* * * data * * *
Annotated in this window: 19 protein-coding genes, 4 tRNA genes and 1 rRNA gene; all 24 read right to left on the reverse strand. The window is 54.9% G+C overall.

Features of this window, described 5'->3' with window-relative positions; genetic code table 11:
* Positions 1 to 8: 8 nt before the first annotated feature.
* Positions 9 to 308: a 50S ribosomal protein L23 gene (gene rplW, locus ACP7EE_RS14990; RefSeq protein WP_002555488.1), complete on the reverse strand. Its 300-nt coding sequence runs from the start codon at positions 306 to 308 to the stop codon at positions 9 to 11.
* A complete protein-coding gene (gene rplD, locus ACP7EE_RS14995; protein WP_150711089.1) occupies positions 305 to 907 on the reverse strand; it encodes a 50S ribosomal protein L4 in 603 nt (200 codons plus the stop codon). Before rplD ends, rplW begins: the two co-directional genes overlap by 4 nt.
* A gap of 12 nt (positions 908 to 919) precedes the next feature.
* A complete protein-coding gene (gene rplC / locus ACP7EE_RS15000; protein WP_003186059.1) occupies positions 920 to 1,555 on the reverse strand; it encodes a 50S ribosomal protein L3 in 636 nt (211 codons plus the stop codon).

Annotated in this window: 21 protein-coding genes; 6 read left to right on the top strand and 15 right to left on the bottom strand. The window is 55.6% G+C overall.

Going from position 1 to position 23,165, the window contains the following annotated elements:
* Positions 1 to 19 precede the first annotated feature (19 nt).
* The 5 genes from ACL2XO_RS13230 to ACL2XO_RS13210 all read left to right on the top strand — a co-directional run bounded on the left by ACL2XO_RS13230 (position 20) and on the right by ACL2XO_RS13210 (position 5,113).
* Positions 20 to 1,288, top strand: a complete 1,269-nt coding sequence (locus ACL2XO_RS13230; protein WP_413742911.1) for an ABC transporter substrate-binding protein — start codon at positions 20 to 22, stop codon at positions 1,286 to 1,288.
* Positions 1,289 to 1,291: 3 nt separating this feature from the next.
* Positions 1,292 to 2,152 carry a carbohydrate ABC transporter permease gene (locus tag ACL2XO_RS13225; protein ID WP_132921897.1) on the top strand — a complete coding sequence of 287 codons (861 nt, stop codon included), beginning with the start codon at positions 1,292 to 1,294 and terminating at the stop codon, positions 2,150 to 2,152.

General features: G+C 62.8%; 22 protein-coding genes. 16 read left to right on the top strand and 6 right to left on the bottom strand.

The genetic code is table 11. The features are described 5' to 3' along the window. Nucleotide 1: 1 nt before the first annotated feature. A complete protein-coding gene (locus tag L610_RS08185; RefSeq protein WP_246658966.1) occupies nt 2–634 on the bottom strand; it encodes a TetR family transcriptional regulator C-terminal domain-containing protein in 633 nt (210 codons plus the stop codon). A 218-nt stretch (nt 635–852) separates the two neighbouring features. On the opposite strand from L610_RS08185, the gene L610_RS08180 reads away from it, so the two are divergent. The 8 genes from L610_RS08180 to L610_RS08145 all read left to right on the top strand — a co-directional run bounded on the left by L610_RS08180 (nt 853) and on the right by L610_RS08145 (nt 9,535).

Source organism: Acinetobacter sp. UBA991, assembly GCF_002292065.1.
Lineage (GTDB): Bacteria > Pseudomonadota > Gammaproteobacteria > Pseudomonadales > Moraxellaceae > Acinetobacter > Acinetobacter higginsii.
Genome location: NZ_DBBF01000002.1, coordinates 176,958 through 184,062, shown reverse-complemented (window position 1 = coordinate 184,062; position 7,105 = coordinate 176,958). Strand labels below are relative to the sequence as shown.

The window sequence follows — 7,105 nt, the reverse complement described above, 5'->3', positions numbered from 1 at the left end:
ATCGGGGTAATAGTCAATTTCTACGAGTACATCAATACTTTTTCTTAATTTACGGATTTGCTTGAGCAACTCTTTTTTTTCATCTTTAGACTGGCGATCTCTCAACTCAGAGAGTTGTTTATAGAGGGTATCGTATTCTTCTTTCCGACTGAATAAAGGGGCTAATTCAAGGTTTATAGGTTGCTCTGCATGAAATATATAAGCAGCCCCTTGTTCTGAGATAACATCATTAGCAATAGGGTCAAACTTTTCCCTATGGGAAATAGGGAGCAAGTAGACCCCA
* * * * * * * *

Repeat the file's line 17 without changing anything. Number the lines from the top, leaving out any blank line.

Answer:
Source organism: Acinetobacter sp. UBA991, assembly GCF_002292065.1.